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Real estate record and builders' guide: v. 53, no. 1360: April 7, 1894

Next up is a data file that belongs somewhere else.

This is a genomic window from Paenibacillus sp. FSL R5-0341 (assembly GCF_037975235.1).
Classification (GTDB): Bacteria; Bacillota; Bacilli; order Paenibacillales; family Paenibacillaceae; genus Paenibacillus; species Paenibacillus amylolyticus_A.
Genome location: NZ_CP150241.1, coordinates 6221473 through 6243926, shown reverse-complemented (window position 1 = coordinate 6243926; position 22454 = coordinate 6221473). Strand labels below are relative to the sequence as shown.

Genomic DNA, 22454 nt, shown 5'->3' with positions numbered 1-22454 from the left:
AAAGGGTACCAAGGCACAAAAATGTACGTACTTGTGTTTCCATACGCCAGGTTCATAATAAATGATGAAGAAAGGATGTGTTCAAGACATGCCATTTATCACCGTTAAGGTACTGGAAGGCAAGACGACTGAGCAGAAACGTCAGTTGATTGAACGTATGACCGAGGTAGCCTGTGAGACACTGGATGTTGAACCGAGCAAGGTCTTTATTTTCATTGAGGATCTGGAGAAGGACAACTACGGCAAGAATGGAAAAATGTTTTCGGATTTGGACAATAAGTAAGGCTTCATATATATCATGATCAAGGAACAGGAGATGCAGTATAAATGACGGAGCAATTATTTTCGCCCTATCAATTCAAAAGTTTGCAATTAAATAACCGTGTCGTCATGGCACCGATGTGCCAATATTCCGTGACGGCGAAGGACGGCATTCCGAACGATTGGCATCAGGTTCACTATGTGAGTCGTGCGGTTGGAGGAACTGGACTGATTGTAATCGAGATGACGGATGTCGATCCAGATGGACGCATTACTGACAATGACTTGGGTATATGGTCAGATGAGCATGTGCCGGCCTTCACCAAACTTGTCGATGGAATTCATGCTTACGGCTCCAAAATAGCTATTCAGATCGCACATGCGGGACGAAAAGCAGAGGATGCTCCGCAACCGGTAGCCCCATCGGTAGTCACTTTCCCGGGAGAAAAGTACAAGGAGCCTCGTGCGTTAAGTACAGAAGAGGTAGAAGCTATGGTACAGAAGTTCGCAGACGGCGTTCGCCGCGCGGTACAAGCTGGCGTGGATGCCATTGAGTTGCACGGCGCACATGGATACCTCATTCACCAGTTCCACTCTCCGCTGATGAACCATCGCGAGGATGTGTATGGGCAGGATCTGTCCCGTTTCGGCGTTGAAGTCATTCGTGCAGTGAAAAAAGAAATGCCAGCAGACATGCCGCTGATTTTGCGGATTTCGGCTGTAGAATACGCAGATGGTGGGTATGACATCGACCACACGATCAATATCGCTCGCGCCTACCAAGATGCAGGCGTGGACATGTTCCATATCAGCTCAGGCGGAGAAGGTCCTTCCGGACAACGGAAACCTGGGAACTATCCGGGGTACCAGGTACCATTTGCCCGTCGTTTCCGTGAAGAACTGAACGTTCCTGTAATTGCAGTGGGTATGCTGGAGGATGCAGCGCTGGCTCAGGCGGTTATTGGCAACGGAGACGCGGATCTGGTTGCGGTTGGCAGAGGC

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Apr a 7, 1894 Record and Guide. 525 ESTJlBLISHED-^ KWPU 2ia^ 1868. "dev^teD to Rej^lEsTWT.BuiLDiffo^E.HouseholdDeoh^twi*, Bi/siilESs Alto Themes of GejJer^L IKtehe&i. PRICE, PER YEAR IN ADVANCE, SIX DOLLARS. Published every Saturday. Telephone,......Cortlandt 1370 Communloatione should be addressed to C. W. .SWEET, 14-16 Vesey Street. J. I. LINDSEY. Business Manager. Brooklyn Office, 276-282 'Washington Street, Opp. Post Office. " Entered at the Post-office at Xew Tork, JV. T., as second-class matter." Vol. LIII. APRIL 7, 1894. No. 1,360 For additional Brooklyn viQitter. see Brooklyn Department immediately following New Jeraey records {page 5571. THE underlying cause (if the strength .and advance in the stock market is uudoubtedly the growing iirospect of the defeat of the Wilson Tarili' Bill in the .Senate, if not hy direct negative vote at least hy some iiiece of parliamentary tactics, or by additions that will render the measure unacceutable to the House, or throw it into the way of a sure veto. If the Demo¬ cratic party managers were blind to tlie warning they received iu the elections of last fall, it need not follow that the Senate is of equally dim vision or will pay as little regtird to the signifi¬ cance ot the utterance of Rhode Island iind other places that have favored the Republican candidiites tliis week. In fact the Capitol has all along been tlie f.irthest point north at which any interference with trade conditions has been desired since the tiiiiincial disturbances of liist summer, and the iiuiiression is now evei-3' day growing stronger even thiit point is beginning to understand or is being taught that the wishes of the country ought to have some weight in deciding whether a tariff measure is now timely or not, notwithstanding a thousiind Chicago plat¬ forms and any amount of party managerial obstinacy. With the signs that Congiess is at last becoming susceptible to reason and the conviction growing thiit there will be no interference with the tariff this year at any rate it is not surprising that the Industrials have led the recent advance; as that conviction becomes stronger they will advance further. The recent decision ot Judge Gibbons in the Whiskey Trust ease under ordinary circumstances aud in times of high prices would have been a serious set-biick to tliese stocks because the principle there laid dowu might be extended to every one in this class. The decision of Judge Caldwell in the Union Paciflc labor case, arbitrary as it may appear to be, is more generally con¬ sidered as likely to create so good an impression in labor circles ;is to make the settlement of Wiige disputes more easy. While Wall street is buoyed uii under the influeuce a'ready referred to and the great accamuliitions of idle mouey, general business shows no greater improvement than was recorded some weeks ago and uiifortutiately the lateuess of the season does not encourage the idea that it can show any considerably greater activity for some time to come. \S the Euglish governmental year draws to a close it becomes apparent that the deficiency of receipts wUl not be more than $7,000,000 instead of $10,000,000, the estimate of sixty days ago. The Chancellor of the Exchequer will, however, have to proviile not only for that deticiency, but also for about .$21,000,000 estiniiited increase of expenditures for 1894-5, The government shui-es in the Suez Canal will begin to draw regular dividends tliis year, which at the rate of hist year, 20 per cent, will create an income of more than $3,500,000, alreadj pledged, however, for the redemption of a loan. Reports of raih-oad earnings are not discouraging. In India, too, the defi¬ ciency for the year will be less than was iuiticipated, and if rail¬ road eainiugs have any Viiliie as an indication of the coudition of trade, matters are not so bad in that country as we have been led to believe. The railroad revenue last year increased by about $3,000,00t». Advices from Germany are that the opinion that general business will improve has not been so widespread and intense for fifteen years as now. This opinion gives strength to the values of shtires of manufacturing com- Iliiuies, and is sujiported b.y reports from the iron, coal and Ouilding trades, in all of which there is renewed activity. The French goverumeut is endeiivoring to bring its colonial affairs iiKire to the front, whicli affiiirs are thonglit to be of sufficient iiiiportance to ju.stify tlie creation of a niiiiistry for the colonies with in the cabinet. Hitherto this department has been idl adiunct of some other ministry, generally the Marine. This policy is calculated to have a direct and beneficial influence on French trade. From 1876 to 1893 the commerce between France and Italy fell off $115,000,000, shared between them at $57,500,000 and $55,500,000 respectively. These losses, while attributed wholly to the disturbed eommercial relations between the two countries, were partly due to the same causes that have diminished the trade of the whole world. It being probable that the Italian Minister of Finance -wUl be able to carry through his proposals to meet the pecuniary dif¬ ficulties of the country, Italian securities have advanced in the foreign markets and commercial relations with that country give promise of improvement. The faU of Don German Gamazo, the Spanish Finance Minister, is a blow to good government in Spain. His policy of compelling retrenchments in all depart¬ ments from the throne downward and his insistance on an honest collection of taxes without regard to political affiliations prom¬ ised more for the finances and political morality of the country than that of any minister of recent years. South American affairs are the least assuring of any, though, in the present low condi¬ tion of the business of the world it must not be supposed that interruptions to trade and defaults can have as far-reaching effects as they had a few years ago. SO far as we can see, the annual spriug opening of the rapid transit farce at Albany is drawing to a close. The threads of the somewhat complex plot of the play this year are gathering together .and now it is apparent that we shall have to witness at the close the old, stale, unprofitiible termination ou which the curtain has fallen year after year for nian.y .years. The entire busiuess is a sickening exhibition of popular imbecility. From any point of view it is that. Surely if New Yorkers wish to retain their reputation for common sense they should either cease to deplore their sufferings on account of inadequate rtipid transit or they should do something. We know what we have to choose from. All the pother in the world will neither add nor subtract from what is offered to us. We can either extend the present elevated system, or build new elevated roads or run trains through the block upon arches or around the city water front, or we can build underground. Moreover, we can commit the work either into the hands of private entei-prise, or turn it over to the city authorities, or iidopt a middle course upou the line proposed in the Chamber of Commerce bill. With the fore¬ going we exhaust the category of possibilities unless we can have some aerial road with flying machines. Why, then, if the city needs rapid transit, if people reaUy object to be jiacked like a parcel of hogs on the top of one another, breathing and puffing each other's breath, for a space of time, no matter how short, that should be enough to sicken decency, why don't we make some decision, even if it be only the hopeless decision that the Fates are agaiust us and nothing desirable can be done. Why beat the air any longer? Why not pack off the Steiuway Commission to private usefulness; cease agitating ourselves and "ring the bell," as the phrase goes, upon anybody who mentions Rapid Transit. This would be logical, intelligible; but to keep on talking, to pursue au interminable discussion without ever moving an inch towards a decision, to appoint commissions for the purpose of exhibiting the impotency of a few individuals, to prepare bills and eliiborate schemes which we will neither support nor treat with hostility, surely this is to make for Rapid Transit through Bloomingdale. But the aetion the city won't take, others will. As onr correspondent elsewhere says, the schemers .arO already at work at Albany, aud there is no manuer of doubt the city is fated to be sold out, lock, stock and barrel. It will serve us right if our streets are invaded by elevated structures, if our avenues are bespoiled aud franchises of enormous value frittered away for the traditional song. Real Estate owners particularly will suffer fi-om this. Their rights will be invaded, and then, perhaps, we shall have a wonderful awakening and protesting and petitiouing which will be iis futile as the hubbub that was made when the elev.ited roads were built through the narrow streets down town. Public opinion that will not assert itself intelligently .and at the proper time deserves to be trtimpled on. «---------- ^ENATOR CANTOR has put forth a bill at Albany, this week, ^ prolubiting in New York City the erection of a stable within 100 feet of a church. The bill should be passed. But what the Legislature shoidd do is to proceed to foi-mulate ii comprehen¬ sive system of regulations for the protection of localities against similar nuisances. Not only does there exist to-day a set of thugs who gain a piratical living by purchasing lots contiguous to fine residences and then threatening the alarmed property- holders with the erection of stables or factories unless they stand and deliver, but there is also a scarcely less reprehensible class composed of wealthy citizens who manifest an exasperating indifference to the comfort, and, if one may say so, extra-legal rights of others. A notorious example of this lack of social amenity is furnished in the case of John Jacob Astor, with his stable on 65th street and Madison avenue. This gentleman appar¬ ently has determined to build upon the spot he has chosen despite the requests, protests and even the financial offers of persons